• Preferably the chopped polyester fibers are subjected to a treatment involving coating with a resorcinol-formalin-latex. Further, the chopped polyester fiber is chopped PET (polyethylene terephthalate) fiber. Chopped Polyethylene isophthalate fiber, chopped polybutylene terephthalate fiber, chopped fiber obtained from a ring-opening polymer of β-propionelactone, or a chopped fiber of a polymer obtained by polymerizing dimethyl terephthalate and 1,4-cyclohexanedimethanol may be used as chopped polyester fiber.
  • Preferably, the chopped aramid fiber is one of chopped para aramid fiber and chopped meta aramid fiber.
  • Preferably the transmission belt is a V-belt, particularly a cogged V-belt.
  • According to the present invention, a transmission belt has a belt body which is obtained and molded from a stock rubber in which chopped aramid fibers and chopped polyester fibers are intermixed. In this belt, the chopped polyester fibers are longer than chopped aramid fibers and the chopped aramid fibers and the chopped polyester fibers are oriented in a predetermined direction of the belt body.
  • BRIEF DESCRIPTION OF DRAWINGS
  • The objects and advantages of the present invention will be better understood from the following description, with reference to the accompanying drawings in which:
  • FIG. 1 is a sectional view of a V-belt in an embodiment of the invention;
  • FIG. 2 is a partial side view of the V-belt shown in FIG. 1;
  • FIG. 3 is a graph of the results of a tensile strength test;
  • FIG. 4 is a graph of the results of a tensile strength test;
  • FIG. 5 is a graph of the results of a compression stress test;
  • FIG. 6 is a graph of the results of the measurement of the friction coefficient;
  • FIG. 7 is a schematic view of a friction coefficient measurement apparatus;
  • FIG. 8 is a schematic view of the durability test apparatus;
  • FIG. 9 is a graph of the results of a durability test;
  • FIG. 10 is a graph of the changes in hardness and tension of a Conventional V-belt in the durability test;
  • FIG. 11 is a graph of the changes in hardness and tension of a V-belt of the present invention in the durability test; and
  • FIG. 12 is a graph of the results of a heat resistance test.
  • BEST MODE FOR CARRYING OUT THE INVENTION
  • The present invention will be described below with reference to an embodiment shown in the drawings.
  • FIG. 1 is a sectional view of a V-belt 10 in the embodiment. FIG. 2 is a partial side view of the V-belt 10 shown in FIG. 1. A belt body of the V-belt 10 is molded from a stock rubber. The stock rubber consists of EPDM (ethylene propylene diene terpolymer) which is a rubber component, and other additional agents. The V-belt 10 has a top rubber 11 which is formed at the top side, and a bottom rubber 12 which is formed at the bottom side. A cord 14, extending in the longitudinal direction of the belt 10, is embedded between the top rubber 11 and the bottom rubber 12. Adhesive rubber layers 13 are placed in close contact with the top and bottom surface of the cord 14. The top surface of the top rubber 11 is covered with a facing fabric 16. The bottom rubber 12 is provided with cogs 15 formed in wave shapes in the longitudinal direction. The bottom surface of the bottom rubber 12 is covered with a cogged fabric 18. The top rubber 11 and the bottom rubber 12 are provided with chopped fibers 20 oriented in the width direction. The chopped fibers 20 are chopped aramid fibers and chopped polyester fibers. The chopped polyester fibers are longer than the chopped aramid fibers.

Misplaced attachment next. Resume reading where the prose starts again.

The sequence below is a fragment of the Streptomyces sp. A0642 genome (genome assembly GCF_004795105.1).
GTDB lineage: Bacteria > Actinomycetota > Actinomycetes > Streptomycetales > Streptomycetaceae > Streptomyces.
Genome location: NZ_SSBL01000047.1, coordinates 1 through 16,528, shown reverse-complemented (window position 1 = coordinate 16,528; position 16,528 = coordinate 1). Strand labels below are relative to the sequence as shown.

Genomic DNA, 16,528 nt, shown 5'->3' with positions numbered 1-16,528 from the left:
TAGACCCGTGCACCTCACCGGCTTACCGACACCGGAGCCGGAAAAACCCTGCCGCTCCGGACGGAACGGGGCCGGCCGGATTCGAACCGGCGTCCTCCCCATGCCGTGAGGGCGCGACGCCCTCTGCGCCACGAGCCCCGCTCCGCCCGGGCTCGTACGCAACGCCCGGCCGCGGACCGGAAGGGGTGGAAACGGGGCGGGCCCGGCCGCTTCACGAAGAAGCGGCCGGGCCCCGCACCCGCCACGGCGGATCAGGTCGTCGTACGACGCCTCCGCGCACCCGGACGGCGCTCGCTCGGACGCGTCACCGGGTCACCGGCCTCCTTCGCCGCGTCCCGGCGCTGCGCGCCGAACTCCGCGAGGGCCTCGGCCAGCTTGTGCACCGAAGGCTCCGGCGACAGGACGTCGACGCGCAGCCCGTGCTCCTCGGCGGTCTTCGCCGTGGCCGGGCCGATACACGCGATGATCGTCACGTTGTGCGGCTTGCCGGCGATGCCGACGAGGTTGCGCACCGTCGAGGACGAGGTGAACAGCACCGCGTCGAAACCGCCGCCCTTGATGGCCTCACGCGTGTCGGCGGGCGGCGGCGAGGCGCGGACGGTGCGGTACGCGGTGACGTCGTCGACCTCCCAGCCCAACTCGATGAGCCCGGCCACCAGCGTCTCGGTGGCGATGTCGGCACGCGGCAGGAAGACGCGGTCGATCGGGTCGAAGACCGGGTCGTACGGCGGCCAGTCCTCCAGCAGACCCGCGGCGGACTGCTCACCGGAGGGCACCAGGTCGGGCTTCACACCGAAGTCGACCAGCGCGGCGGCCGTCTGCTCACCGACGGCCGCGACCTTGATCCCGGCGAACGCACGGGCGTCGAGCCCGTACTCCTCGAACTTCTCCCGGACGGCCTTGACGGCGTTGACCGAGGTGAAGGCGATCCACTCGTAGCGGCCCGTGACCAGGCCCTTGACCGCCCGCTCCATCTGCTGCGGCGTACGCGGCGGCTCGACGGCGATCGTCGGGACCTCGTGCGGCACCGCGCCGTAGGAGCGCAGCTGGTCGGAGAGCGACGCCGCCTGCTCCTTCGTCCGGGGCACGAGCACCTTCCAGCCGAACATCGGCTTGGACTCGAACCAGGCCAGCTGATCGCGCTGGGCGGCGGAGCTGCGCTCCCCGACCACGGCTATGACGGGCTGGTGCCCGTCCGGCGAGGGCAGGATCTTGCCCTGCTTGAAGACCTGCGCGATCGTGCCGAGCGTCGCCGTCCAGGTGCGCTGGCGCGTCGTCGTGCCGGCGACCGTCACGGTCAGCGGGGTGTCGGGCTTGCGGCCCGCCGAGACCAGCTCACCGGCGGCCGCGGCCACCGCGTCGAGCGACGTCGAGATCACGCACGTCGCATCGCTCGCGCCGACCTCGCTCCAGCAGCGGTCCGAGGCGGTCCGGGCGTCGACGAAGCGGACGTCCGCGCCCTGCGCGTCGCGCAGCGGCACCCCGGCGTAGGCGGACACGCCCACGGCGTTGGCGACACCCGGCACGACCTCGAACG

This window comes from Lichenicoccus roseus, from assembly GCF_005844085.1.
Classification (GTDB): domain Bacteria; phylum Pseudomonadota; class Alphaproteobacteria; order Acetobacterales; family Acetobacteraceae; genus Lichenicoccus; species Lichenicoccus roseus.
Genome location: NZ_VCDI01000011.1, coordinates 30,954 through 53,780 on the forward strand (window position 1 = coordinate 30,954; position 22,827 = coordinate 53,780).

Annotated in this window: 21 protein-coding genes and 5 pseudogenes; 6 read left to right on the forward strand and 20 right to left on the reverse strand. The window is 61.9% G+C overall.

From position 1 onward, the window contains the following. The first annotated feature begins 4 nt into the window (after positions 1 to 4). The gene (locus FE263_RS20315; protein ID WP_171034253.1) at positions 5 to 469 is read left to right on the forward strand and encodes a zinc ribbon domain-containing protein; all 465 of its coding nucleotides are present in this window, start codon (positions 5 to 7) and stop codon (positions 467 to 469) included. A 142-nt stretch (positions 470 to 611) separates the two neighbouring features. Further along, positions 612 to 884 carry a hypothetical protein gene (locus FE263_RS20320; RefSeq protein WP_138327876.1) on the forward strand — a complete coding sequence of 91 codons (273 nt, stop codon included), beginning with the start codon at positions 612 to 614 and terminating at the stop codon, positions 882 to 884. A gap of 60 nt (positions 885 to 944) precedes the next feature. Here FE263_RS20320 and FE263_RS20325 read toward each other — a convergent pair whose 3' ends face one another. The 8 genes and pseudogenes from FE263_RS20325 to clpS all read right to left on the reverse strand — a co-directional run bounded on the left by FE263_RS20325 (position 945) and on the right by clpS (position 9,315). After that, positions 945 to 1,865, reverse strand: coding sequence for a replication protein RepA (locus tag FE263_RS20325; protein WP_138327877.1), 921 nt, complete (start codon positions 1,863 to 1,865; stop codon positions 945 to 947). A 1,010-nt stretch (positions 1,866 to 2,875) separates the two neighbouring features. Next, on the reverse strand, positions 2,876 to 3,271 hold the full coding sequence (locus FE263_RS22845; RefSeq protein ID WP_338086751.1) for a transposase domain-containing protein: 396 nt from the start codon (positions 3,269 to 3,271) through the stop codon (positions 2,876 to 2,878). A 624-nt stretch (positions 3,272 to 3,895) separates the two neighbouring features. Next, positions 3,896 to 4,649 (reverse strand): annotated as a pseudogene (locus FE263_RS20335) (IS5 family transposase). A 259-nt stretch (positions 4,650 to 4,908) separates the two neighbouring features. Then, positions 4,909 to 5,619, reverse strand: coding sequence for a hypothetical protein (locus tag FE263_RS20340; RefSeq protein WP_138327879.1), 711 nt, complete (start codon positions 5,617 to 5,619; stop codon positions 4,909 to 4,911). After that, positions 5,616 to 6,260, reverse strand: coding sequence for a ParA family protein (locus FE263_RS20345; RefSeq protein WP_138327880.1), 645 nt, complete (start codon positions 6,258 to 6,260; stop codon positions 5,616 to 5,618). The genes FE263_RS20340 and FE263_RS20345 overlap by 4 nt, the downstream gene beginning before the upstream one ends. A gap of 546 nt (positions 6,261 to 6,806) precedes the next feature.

• The top rubber 11 and the bottom rubber 12 of the V-belt 10 are obtained and molded from a stock rubber sheet by vulcanizing. The stock rubber sheet has chopped fibers which are intermixed and oriented in a predetermined direction beforehand. The stock rubber sheet is produced by kneading a stock rubber which has the chopped fibers intermixed, and then rolling the stock rubber with a roller or calendar. At this time, the chopped fibers 20 are oriented in the rolling direction.
  • The longer the chopped fibers 20, the worse the dispersion properties with respect to the stock rubber, and hence the worse the processability. Therefore, preferably the length of the chopped aramid fibers is from about 1 to 3 mm.
  • However if only chopped aramid fibers with a length of about 1 to 3 mm are intermixed in the stock rubber sheet, the chopped fibers are so short that not all of them can be oriented in the rolling direction during rolling.
  • On the other hand, because the modulus of the chopped polyester fiber is lower than that of the chopped aramid fiber and if the longer chopped polyester fibers are intermixed, the dispersion properties don't become worse. And further, the longer the chopped fibers that are intermixed, the higher the proportion of the chopped fibers oriented in the rolling direction. Therefore, a V-belt having almost all the chopped polyester fibers oriented in a predetermined direction can be obtained, if the longer chopped polyester fibers are used. However the strength of the chopped polyester fiber is lower than that of the chopped aramid fiber, so the durability is not greatly improved if only chopped polyester fibers are intermixed.
  • Therefore, the chopped aramid fibers and the chopped polyester fibers, which are longer than the chopped aramid fibers, are intermixed in the stock rubber in this embodiment. In this case, almost all the chopped polyester fibers are oriented in the rolling direction, making almost all the chopped aramid fibers oriented in the rolling direction. Due to this, the proportion of the chopped fibers oriented in rolling direction is higher than when only chopped aramid fibers are intermixed.
  • The length of the chopped aramid fiber should be less than about 3 mm, preferably about 1 to 3 mm, and more preferably about 1 mm. The lengths of the chopped polyester fiber should be less than about 5 mm, preferably about 1 to 5 mm, and more preferably about 3 mm.